“Of all the strange things that Alice saw on her journey Through the Looking-Glass, this was the one that she always remembered the most clearly. Years afterwards she could bring the whole scene back again, as if it had been only yesterday—the mild blue eyes and kindly smile of the Knight—the setting sun gleaming through his hair and shining on his armour in a blaze of light that quite dazzled her…and the black shadow of the forest behind—all this she took in like a picture, as, with one hand shading her eyes, she leant against a tree, watching…and listening, in a half-dream, to the melancholy music of the song.”
In The Annotated Alice, Martin Gardner suggests that Lewis Carroll may have based the White Knight on himself. Carroll remains a mysterious, even controversial figure, to readers and scholars of today. A brilliant mathematician and remarkable author, Carroll is now also suspected of having been a pedophile, or at least a man who entertained an unheathy fascination with young girls as evidenced by the many (occasionally nude) photos he took of them. Granted, photos of naked children were all the rage in Victorian England, representing the Victorian ideal of childhood’s inherent purity and innocence. Perhaps this is all Carroll intended with his photographs as well, but the image of him as a man awkward around adults (he had a stutter that plagued him with insecurity) but vivacious around little girls--his so-called "child-friends"--has not helped his contemporary reputation. Alice Liddell, the ten-year-old who asked Carroll for the story she eventually lent her name to, was one of these girls. Some scholars believe that Carroll’s feelings for Alice were innocent while others believe he was in love with her. In Looking-Glass, when the White Knight guides Alice to the final brook, only to ask her to wait until he’s ridden away to cross it and wave her handkerchief to encourage him, it’s very easy to see this as Carroll’s own bittersweet goodbye to Alice Liddell—who was almost 20 when Looking-Glass was published. If, for Carroll, becoming a queen meant becoming a woman, the real Alice had already gone where he couldn’t follow (he infamously ended his friendships with most of his “child-friends” as they reached womanhood). So it is with the White Knight. He can only see her part of the way; Alice must cross the final brook by herself.
And speaking of becoming a queen, does Alice finally get her crown, fulfilling her Hero’s Journey? And how can becoming a queen live up to the hype if it means enjoying your newfound majesty alongside the eternal nonsense of the Red and White Queens? Does Looking-Glass end happily with all questions resolved? I’ll let you decide. The answers tend to change.
A Few Tempting Tidbits to Leave You With In Case You Aren’t Sick Of Me Yet
1. Over the course of both books, illustrator Sir John Tenniel became very involved with the creative process of the text as well as the illustrations, giving Carroll criticism based on what he thought would and would not make a good illustration. Carroll ended up cutting out a whole chapter of Looking-Glass (featuring Alice’s encounter with a Wasp in a Wig) because Tenniel found it boring and had no idea how make a picture out of it. Tenniel also played a pivotal role in the creation of “The Walrus and the Carpenter.” Carroll gave him three options—a carpenter, a baronet, or a butterfly—and told him to choose based on what he wanted to draw. Tenniel chose the carpenter. So all those theories about the Carpenter representing Christ…meh.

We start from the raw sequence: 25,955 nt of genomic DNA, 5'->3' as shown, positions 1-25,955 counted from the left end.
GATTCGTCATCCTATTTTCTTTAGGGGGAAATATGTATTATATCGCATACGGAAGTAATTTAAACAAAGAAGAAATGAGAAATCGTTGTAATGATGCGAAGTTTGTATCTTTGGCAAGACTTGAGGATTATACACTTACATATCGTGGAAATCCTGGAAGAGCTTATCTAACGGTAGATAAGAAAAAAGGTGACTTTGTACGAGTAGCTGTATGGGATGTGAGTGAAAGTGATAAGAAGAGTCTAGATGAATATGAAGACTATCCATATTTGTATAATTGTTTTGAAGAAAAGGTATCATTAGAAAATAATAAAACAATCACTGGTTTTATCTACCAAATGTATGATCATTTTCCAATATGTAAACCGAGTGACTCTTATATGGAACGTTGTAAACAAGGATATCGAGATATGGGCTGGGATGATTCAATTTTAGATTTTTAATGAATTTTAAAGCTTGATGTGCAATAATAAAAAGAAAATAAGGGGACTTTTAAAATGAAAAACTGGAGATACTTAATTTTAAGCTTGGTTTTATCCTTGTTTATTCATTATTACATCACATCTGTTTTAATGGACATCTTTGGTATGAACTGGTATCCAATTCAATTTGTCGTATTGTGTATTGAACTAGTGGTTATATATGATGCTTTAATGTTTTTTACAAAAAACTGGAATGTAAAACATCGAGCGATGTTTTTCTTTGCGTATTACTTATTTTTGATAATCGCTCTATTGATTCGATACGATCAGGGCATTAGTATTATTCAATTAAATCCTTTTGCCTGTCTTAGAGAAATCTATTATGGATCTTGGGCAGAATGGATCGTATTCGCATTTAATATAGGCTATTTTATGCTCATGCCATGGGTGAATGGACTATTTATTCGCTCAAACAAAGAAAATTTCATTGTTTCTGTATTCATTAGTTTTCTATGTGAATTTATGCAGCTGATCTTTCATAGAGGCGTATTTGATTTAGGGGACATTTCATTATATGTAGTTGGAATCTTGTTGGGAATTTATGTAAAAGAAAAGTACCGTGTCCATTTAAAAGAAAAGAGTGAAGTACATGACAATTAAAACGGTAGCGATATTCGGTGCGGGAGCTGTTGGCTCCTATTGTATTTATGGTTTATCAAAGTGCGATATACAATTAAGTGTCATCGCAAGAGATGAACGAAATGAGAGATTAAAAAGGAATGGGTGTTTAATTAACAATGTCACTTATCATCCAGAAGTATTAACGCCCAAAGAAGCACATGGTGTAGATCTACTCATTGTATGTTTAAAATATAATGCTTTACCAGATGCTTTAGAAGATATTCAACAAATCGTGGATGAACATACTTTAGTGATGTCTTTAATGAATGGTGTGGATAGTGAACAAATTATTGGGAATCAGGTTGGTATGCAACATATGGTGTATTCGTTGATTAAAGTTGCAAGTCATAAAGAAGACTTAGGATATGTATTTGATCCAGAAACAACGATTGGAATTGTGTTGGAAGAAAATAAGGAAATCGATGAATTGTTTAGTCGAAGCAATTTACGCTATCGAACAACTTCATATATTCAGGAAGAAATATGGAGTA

2. Alice Liddell had short dark hair cut off at her shoulders and wore bangs. Carroll specifically requested that his heroine NOT be made to resemble her—hence, Alice’s long blond hair sans bangs.
3. Carroll was born in Cheshire, England and named the Cheshire Cat after his hometown.
4. Wonderland takes place on May 4. Looking-Glass takes place exactly six months later on November 4. In Looking-Glass, Alice gives her age as “seven and a half exactly” revealing it to be her half-birthday, making May 4th her actual birthday. May 4th was also Alice Liddell’s birthday. She asked Carroll for the story on July 4, 1862, exactly two months after she turned ten. Carroll was 30.
5. The iconic image of Humpty Dumpty as an egg began with Tenniel’s illustration of him as an egg. Note: nowhere in the rhyme is it mentioned he's an egg. Before Looking-Glass, I guess he was just a guy on a wall.
6. Many of Carroll’s poems, including “The Walrus and the Carpenter,” “You Are Old, Father William,” “The Lobster Quadrille,” “Beautiful Soup,” and “The White Knight’s Song,” are parodies of poems that were popular at the time.
7.“Remember what the Dormouse said”—the penultimate line of Jefferson Airplane’s Alice-inspired song “White Rabbit”—might be a reference to a moment during the courtroom scene in Wonderland when the Mad Hatter is called to testify and the King threatens to have him executed unless he can remember something the Dormouse said. This line later went on to be the title of a book of popular quotes from children’s literature.
8.Wonderland’s original title was Alice’s Adventures Underground. Alice’s Golden Hour was also in contention.
9. At the Mad Tea Party, the Dormouse tells a story about three little girls, Elsie, Lacie, and Tillie, who live in a treacle well. These girls are, in fact, the Liddell sisters—Lorina Charlotte or L.C. (Elsie), Alice (Lacie is an anagram), and Edith (whose family nickname was Tillie). All three sisters were present when Carroll first told the story. Their two younger sisters, Rhoda and Violet, are mentioned in Looking-Glass as part of the Garden of Live Flowers—as the Rose and the Violet.
But that isn’t even the half of it. If you want to know more, read The Annotated Alice. Even if you don’t want to know more, read (or reread) the Alice books anyway. Good for the mind and soul…as a little madness always is.